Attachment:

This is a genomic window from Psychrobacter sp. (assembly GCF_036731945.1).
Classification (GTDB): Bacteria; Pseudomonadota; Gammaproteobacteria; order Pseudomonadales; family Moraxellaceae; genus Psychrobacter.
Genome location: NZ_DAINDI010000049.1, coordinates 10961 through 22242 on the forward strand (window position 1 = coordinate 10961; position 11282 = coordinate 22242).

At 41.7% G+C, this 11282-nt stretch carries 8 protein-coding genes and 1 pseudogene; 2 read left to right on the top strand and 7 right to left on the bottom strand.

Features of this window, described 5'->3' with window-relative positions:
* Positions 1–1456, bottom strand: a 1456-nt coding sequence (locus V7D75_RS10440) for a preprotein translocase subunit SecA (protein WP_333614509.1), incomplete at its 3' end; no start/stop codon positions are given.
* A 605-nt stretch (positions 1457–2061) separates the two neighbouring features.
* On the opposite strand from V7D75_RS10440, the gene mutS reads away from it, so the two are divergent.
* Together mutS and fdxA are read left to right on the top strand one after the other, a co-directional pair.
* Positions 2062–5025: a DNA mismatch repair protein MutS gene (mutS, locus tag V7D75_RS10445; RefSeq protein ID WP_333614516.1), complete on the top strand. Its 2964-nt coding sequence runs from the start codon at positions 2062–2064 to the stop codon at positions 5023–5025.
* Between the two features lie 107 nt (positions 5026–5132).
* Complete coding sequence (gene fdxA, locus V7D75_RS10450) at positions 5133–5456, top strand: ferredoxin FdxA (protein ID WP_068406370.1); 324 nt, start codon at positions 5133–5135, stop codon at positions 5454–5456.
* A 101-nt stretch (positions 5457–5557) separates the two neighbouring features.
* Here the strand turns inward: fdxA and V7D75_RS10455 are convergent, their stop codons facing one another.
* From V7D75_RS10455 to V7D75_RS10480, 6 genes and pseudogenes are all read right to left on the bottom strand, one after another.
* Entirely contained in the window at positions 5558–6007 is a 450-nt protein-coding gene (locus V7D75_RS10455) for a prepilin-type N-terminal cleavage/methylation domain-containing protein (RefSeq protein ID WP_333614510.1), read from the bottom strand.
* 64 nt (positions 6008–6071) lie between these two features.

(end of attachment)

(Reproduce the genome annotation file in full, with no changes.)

This is a genomic window from Psychrobacter sp. (assembly GCF_036731945.1).
Classification (GTDB): Bacteria; Pseudomonadota; Gammaproteobacteria; order Pseudomonadales; family Moraxellaceae; genus Psychrobacter.
Genome location: NZ_DAINDI010000049.1, coordinates 10961 through 22242 on the forward strand (window position 1 = coordinate 10961; position 11282 = coordinate 22242).

At 41.7% G+C, this 11282-nt stretch carries 8 protein-coding genes and 1 pseudogene; 2 read left to right on the top strand and 7 right to left on the bottom strand.

Features of this window, described 5'->3' with window-relative positions:
* Positions 1–1456, bottom strand: a 1456-nt coding sequence (locus V7D75_RS10440) for a preprotein translocase subunit SecA (protein WP_333614509.1), incomplete at its 3' end; no start/stop codon positions are given.
* A 605-nt stretch (positions 1457–2061) separates the two neighbouring features.
* On the opposite strand from V7D75_RS10440, the gene mutS reads away from it, so the two are divergent.
* Together mutS and fdxA are read left to right on the top strand one after the other, a co-directional pair.
* Positions 2062–5025: a DNA mismatch repair protein MutS gene (mutS, locus tag V7D75_RS10445; RefSeq protein ID WP_333614516.1), complete on the top strand. Its 2964-nt coding sequence runs from the start codon at positions 2062–2064 to the stop codon at positions 5023–5025.
* Between the two features lie 107 nt (positions 5026–5132).
* Complete coding sequence (gene fdxA, locus V7D75_RS10450) at positions 5133–5456, top strand: ferredoxin FdxA (protein ID WP_068406370.1); 324 nt, start codon at positions 5133–5135, stop codon at positions 5454–5456.
* A 101-nt stretch (positions 5457–5557) separates the two neighbouring features.
* Here the strand turns inward: fdxA and V7D75_RS10455 are convergent, their stop codons facing one another.
* From V7D75_RS10455 to V7D75_RS10480, 6 genes and pseudogenes are all read right to left on the bottom strand, one after another.
* Entirely contained in the window at positions 5558–6007 is a 450-nt protein-coding gene (locus V7D75_RS10455) for a prepilin-type N-terminal cleavage/methylation domain-containing protein (RefSeq protein ID WP_333614510.1), read from the bottom strand.
* 64 nt (positions 6008–6071) lie between these two features.